Thus, we come to the first verses of the first book of Samuel. There was a certain man of Ramathaim-zophim of the hill country of Ephraim whose name was Elkanah the son of Jeroham, son of Elihu, son of Tohu, son of Zuph, an Ephrathite. The monarchy of Great Britain in these days may not hold the political power it once did, but there is something that is possessed by the Queen and her family that cannot be said to be possessed by the commoner on the street. Queen Elizabeth II can look back upon her regal family history and see within it the names of Kings and Queens who at one time were so powerful that their very word was law in the land. The Queen and her family are descended from King Henry V, who defeated the French at Agincourt, a victory subsequently dramatized in the words of Shakespeare, the greatest writer in the English language. They are descended from Richard the Lionheart, whose victories in the Crusades which are today seen through perhaps a more critical lens, were once the stuff of legend, making the very real king a companion of Ivanhoe and Robin of Locksley. We see in the Queen’s lineage the likes of the first Elizabeth, who was a force in her own right, and contemporary (and often opponent of) our dear John Knox; indeed, Queen Elizabeth II’s own father, King George VI, led his country alongside Churchill through World War II. All that to say, some genealogies are rather impressive. Elkanah’s, however, was certainly not. The prophet who wrote these books wants us to see this clearly. Elkanah himself is a rather unimportant person; he is a certain man. Though there is more to him than this, the author doesn’t even call him, like Boaz, a “worthy man”.[13] What is clear is that he is extraordinarily ordinary! Not only this, but he comes from a town that is harder to find than it is to pronounce – Ramathaim-zophim of the hill country of Ephraim. Another name for this town is “Ramah”; like any small town, it’s best identified by the more important city that it is near, most scholars believing it to be located just north of Jerusalem. Ramah will become an important city as the narrative progresses, but at this point, it’s the kind of town you would drive through to get somewhere else. But, Elkanah doesn’t just come from an ordinary small town, he, unlike the royals of Britain, doesn’t have an impressive pedigree. Jeroham who? Elihu who? Tohu who? Zuph who? If these questions have entered your mind while reading through this brief genealogy, that’s the point. We do know from 1 Chronicles that Elkanah was a Levite, and more specifically, a Kohathite;[14] and in that list, Elkanah’s name isn’t even all that unique, as there are other Elkanahs in the family line. We also learn that one of his ancestors had been an Ephrathite – that is, he had been a citizen of Bethlehem, a name that means a great deal to us now, but was likely at this time a town smaller than Ramah. When we think of the grand plan of history, Elkanah does not seem like the kind of person who would make even the slightest ripple, let alone waves. He is an ordinary person in a long line of ordinary people.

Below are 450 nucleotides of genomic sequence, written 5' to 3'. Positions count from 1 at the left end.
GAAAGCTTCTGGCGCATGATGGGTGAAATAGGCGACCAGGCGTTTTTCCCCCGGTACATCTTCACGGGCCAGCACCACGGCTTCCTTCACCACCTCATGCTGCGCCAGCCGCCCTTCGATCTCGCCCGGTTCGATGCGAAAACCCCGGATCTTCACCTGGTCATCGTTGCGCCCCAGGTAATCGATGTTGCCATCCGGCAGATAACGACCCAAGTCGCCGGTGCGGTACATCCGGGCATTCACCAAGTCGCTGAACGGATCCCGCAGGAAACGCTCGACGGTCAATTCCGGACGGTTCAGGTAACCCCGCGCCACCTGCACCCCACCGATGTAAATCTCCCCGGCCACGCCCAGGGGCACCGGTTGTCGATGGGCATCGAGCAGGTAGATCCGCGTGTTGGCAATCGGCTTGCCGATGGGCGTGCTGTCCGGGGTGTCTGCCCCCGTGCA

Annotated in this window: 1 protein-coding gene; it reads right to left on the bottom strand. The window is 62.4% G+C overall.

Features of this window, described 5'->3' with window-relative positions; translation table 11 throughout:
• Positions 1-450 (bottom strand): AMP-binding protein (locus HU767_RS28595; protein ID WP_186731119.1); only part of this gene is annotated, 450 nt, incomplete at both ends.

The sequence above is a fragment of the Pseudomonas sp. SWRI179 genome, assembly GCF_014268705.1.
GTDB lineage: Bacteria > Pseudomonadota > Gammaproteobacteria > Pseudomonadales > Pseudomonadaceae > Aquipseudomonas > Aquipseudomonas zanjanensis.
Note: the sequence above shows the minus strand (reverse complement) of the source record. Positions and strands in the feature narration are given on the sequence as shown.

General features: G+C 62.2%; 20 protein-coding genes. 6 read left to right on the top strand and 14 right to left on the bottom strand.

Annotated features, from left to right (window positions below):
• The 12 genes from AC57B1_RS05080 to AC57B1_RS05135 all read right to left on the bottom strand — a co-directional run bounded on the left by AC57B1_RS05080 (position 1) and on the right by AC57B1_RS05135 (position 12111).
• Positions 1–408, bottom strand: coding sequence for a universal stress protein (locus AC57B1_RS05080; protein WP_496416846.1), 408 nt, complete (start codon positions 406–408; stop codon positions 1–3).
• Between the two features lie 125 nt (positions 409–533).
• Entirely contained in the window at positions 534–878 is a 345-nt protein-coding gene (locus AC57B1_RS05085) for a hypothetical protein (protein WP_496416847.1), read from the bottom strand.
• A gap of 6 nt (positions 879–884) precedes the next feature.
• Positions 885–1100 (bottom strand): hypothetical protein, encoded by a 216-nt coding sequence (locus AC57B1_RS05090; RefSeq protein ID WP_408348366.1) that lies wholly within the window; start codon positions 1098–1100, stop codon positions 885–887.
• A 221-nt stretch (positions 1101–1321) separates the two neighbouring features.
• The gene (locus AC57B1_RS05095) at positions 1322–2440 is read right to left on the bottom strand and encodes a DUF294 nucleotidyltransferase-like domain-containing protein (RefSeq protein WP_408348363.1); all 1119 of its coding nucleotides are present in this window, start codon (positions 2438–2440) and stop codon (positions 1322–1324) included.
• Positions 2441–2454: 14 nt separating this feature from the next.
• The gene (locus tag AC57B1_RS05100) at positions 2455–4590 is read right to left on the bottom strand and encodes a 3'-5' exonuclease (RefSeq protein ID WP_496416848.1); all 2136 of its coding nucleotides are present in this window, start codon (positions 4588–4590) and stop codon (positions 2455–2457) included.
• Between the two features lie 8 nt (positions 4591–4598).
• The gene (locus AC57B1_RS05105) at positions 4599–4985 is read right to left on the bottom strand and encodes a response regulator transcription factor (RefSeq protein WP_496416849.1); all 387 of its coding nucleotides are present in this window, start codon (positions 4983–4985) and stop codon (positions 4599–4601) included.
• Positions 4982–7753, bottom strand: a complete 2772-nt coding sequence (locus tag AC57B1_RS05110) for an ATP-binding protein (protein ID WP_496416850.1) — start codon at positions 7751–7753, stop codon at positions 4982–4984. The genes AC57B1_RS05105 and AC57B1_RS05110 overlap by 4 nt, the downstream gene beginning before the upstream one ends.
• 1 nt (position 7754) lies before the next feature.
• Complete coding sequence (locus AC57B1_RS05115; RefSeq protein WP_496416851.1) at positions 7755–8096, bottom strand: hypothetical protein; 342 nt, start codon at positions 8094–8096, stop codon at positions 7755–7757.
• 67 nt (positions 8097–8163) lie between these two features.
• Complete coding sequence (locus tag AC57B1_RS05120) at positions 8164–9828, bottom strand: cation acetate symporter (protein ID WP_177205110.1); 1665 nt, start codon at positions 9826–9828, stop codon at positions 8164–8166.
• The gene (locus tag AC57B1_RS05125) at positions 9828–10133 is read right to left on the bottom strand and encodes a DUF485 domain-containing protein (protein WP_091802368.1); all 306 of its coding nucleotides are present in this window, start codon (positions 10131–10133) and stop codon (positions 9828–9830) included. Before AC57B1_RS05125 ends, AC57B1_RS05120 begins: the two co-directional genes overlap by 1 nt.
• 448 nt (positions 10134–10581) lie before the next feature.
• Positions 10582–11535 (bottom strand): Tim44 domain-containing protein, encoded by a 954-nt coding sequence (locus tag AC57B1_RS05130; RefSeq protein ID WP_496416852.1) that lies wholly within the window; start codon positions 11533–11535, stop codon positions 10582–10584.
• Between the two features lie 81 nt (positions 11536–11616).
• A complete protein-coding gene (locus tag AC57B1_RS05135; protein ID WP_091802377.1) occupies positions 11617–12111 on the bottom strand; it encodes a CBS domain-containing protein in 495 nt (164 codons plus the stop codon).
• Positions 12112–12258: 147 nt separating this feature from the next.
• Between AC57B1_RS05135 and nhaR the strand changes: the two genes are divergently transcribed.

Elkanah had two wives. The name of the one was Hannah, and the name of the other, Peninnah. The most interesting thing about ordinary Elkanah up to this point is the fact that he was a polygamist. Of course, anyone who has read the New Testament will likely point out that polygamy, having more than one spouse, is wrong! And that’s absolutely right. Elkanah would not have been able to become an Elder or a Deacon at Ramah First Presbyterian Church. Paul writes that Overseers must be “the husband of one wife”;[15] likewise, Deacons must be “the husband of one wife.”[16] Jesus, teaching on divorce in Matthew 19 says to the Pharisees, “Have you not read that he who created them from the beginning made them male and female, and said, ‘Therefore a man shall leave his father and his mother and hold fast to his wife, and the two shall become one flesh’?”[17] In pointing the Pharisees back to the creation narrative of Genesis 2, Jesus is pointing out that the creation mandate is the norm; in this particular instance, Jesus is talking about divorce, but it’s clear that the implications are more extensive. How do we know this? The Pharisees said to Him, “Why then did Moses command one to give a certificate of divorce and to send her away?” to which Jesus replied, “Because of your hardness of heart Moses allowed you to divorce your wives, but from the beginning it was not so.”[18] As the universe was created in perfection, necessarily the monogamous relationship between Adam and Eve in their state of innocence acts as the template for God’s good purpose in marriage. The law of Moses allowed for divorce – it also allowed for polygamy[19] – but that was not according to God’s good creative purpose, but according to the hardness of the sinful hearts of the people. Was it wrong, then, for Elkanah to have more than one wife? Was it wrong to divorce apart from biblical reasons? Yes, and yes, and for the same reason – “from the beginning it was not so.” But, in the time of Elkanah, was polygamy allowed – yes, though it wasn’t according to God’s creative purpose for marriage. It was permissible in the eyes of Elkanah and in the law of Moses, but it was not best. In the context, however, the fact that Elkanah had more than one wife would not have been completely out of the societal norm. The likely reason for Elkanah’s polygamy is given in the very next sentence: And Peninnah had children, but Hannah had no children. It’s likely that Hannah was Elkanah’s first wife; but, as she was barren and could not carry on Elkanah’s family name and inheritance, Elkanah married Peninnah. One would be remiss to not notice the parallel between this and another story in the Bible about an ordinary man and his barren wife. “Now Sarai, Abram’s wife, had borne him no children.”[20] The solution that was posited by Sarai, and was accepted by Abram, was that he should marry Hagar, Sarai’s Egyptian servant, and have children with her. In other words, Elkanah’s polygamy was not without (very famous) precedent. But, as we will see, Elkanah should have read the fine print; Abram’s polygamy, his focus on the present crisis instead of the creative purpose of God, led to deep family strife for generations.[21] The same would be true of Abram’s grandson Jacob.[22]